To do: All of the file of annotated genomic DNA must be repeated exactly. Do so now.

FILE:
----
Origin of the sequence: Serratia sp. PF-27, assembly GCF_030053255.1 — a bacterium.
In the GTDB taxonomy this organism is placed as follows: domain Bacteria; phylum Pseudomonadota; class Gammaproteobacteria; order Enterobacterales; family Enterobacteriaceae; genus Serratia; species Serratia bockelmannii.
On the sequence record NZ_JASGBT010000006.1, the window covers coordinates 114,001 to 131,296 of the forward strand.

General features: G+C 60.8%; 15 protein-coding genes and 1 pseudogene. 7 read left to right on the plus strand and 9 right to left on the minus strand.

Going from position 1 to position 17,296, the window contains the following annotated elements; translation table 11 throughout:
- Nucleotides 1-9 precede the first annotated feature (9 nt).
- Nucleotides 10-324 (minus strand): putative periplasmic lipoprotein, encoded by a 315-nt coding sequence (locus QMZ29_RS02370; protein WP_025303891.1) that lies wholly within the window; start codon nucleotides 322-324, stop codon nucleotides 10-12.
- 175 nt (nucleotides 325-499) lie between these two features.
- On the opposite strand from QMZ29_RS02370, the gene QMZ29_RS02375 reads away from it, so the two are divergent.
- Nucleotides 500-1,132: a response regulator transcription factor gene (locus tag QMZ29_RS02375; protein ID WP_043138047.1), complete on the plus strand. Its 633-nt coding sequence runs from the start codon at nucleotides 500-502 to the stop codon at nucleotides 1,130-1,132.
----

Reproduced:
Origin of the sequence: Serratia sp. PF-27, assembly GCF_030053255.1 — a bacterium.
In the GTDB taxonomy this organism is placed as follows: domain Bacteria; phylum Pseudomonadota; class Gammaproteobacteria; order Enterobacterales; family Enterobacteriaceae; genus Serratia; species Serratia bockelmannii.
On the sequence record NZ_JASGBT010000006.1, the window covers coordinates 114,001 to 131,296 of the forward strand.

General features: G+C 60.8%; 15 protein-coding genes and 1 pseudogene. 7 read left to right on the plus strand and 9 right to left on the minus strand.

Going from position 1 to position 17,296, the window contains the following annotated elements; translation table 11 throughout:
- Nucleotides 1-9 precede the first annotated feature (9 nt).
- Nucleotides 10-324 (minus strand): putative periplasmic lipoprotein, encoded by a 315-nt coding sequence (locus QMZ29_RS02370; protein WP_025303891.1) that lies wholly within the window; start codon nucleotides 322-324, stop codon nucleotides 10-12.
- 175 nt (nucleotides 325-499) lie between these two features.
- On the opposite strand from QMZ29_RS02370, the gene QMZ29_RS02375 reads away from it, so the two are divergent.
- Nucleotides 500-1,132: a response regulator transcription factor gene (locus tag QMZ29_RS02375; protein ID WP_043138047.1), complete on the plus strand. Its 633-nt coding sequence runs from the start codon at nucleotides 500-502 to the stop codon at nucleotides 1,130-1,132.